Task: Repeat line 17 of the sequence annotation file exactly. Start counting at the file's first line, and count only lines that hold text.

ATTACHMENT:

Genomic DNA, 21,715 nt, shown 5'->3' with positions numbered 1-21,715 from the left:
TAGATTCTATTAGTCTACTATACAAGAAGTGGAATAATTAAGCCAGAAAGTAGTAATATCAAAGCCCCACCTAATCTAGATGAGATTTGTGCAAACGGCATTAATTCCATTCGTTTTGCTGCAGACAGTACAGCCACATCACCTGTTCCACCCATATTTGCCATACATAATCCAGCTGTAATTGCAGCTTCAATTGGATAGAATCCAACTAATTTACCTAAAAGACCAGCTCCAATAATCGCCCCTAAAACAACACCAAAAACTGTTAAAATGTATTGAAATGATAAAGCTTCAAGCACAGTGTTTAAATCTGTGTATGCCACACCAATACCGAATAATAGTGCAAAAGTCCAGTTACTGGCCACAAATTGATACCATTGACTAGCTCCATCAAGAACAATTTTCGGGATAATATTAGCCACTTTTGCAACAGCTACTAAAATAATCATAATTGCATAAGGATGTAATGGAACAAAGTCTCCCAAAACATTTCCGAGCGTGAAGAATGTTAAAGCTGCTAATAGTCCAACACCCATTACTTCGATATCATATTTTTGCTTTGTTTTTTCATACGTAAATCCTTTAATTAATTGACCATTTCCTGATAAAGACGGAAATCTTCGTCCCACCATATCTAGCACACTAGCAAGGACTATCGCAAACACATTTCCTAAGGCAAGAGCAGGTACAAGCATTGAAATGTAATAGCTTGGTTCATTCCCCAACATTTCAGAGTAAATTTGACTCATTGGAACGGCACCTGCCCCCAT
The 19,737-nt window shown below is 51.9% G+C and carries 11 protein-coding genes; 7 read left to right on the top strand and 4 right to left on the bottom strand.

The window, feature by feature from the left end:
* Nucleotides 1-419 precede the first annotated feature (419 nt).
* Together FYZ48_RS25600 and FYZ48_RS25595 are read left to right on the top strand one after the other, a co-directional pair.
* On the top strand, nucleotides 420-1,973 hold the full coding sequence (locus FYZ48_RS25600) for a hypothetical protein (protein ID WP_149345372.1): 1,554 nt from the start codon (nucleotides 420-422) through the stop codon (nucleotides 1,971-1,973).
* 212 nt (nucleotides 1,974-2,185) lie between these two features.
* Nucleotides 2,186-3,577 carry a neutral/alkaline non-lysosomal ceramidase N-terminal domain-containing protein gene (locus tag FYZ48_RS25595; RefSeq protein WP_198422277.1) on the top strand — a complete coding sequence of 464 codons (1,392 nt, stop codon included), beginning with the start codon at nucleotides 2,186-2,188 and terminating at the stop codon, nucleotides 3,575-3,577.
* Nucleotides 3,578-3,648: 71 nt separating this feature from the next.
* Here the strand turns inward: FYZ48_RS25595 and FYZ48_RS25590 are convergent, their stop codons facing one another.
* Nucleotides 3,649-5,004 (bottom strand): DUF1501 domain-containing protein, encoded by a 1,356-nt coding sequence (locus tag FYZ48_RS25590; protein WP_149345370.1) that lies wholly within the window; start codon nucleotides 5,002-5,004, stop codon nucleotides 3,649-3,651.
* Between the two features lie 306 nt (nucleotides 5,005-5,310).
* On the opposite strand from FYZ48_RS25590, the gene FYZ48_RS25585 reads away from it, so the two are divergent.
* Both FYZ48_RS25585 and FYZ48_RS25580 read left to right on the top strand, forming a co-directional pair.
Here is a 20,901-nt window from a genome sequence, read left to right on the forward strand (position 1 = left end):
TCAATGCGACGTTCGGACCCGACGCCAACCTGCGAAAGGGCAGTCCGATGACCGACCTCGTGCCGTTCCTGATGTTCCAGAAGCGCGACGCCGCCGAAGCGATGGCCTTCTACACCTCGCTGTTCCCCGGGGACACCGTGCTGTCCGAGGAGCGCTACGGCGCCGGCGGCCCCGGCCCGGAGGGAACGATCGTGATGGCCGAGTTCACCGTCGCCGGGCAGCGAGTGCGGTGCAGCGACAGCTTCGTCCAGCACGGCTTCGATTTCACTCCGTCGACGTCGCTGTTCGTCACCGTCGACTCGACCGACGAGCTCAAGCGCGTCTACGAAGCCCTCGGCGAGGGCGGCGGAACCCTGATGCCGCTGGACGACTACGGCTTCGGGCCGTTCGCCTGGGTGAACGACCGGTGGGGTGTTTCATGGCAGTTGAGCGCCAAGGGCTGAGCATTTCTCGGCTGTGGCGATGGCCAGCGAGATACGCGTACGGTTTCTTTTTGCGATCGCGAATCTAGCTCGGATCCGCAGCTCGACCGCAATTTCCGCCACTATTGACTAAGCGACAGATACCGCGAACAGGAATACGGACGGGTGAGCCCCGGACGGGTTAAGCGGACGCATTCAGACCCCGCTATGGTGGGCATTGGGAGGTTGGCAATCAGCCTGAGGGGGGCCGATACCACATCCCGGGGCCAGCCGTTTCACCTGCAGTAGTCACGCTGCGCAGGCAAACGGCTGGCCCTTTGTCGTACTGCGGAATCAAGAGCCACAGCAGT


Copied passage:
TCAATGCGACGTTCGGACCCGACGCCAACCTGCGAAAGGGCAGTCCGATGACCGACCTCGTGCCGTTCCTGATGTTCCAGAAGCGCGACGCCGCCGAAGCGATGGCCTTCTACACCTCGCTGTTCCCCGGGGACACCGTGCTGTCCGAGGAGCGCTACGGCGCCGGCGGCCCCGGCCCGGAGGGAACGATCGTGATGGCCGAGTTCACCGTCGCCGGGCAGCGAGTGCGGTGCAGCGACAGCTTCGTCCAGCACGGCTTCGATTTCACTCCGTCGACGTCGCTGTTCGTCACCGTCGACTCGACCGACGAGCTCAAGCGCGTCTACGAAGCCCTCGGCGAGGGCGGCGGAACCCTGATGCCGCTGGACGACTACGGCTTCGGGCCGTTCGCCTGGGTGAACGACCGGTGGGGTGTTTCATGGCAGTTGAGCGCCAAGGGCTGAGCATTTCTCGGCTGTGGCGATGGCCAGCGAGATACGCGTACGGTTTCTTTTTGCGATCGCGAATCTAGCTCGGATCCGCAGCTCGACCGCAATTTCCGCCACTATTGACTAAGCGACAGATACCGCGAACAGGAATACGGACGGGTGAGCCCCGGACGGGTTAAGCGGACGCATTCAGACCCCGCTATGGTGGGCATTGGGAGGTTGGCAATCAGCCTGAGGGGGGCCGATACCACATCCCGGGGCCAGCCGTTTCACCTGCAGTAGTCACGCTGCGCAGGCAAACGGCTGGCCCTTTGTCGTACTGCGGAATCAAGAGCCACAGCAGT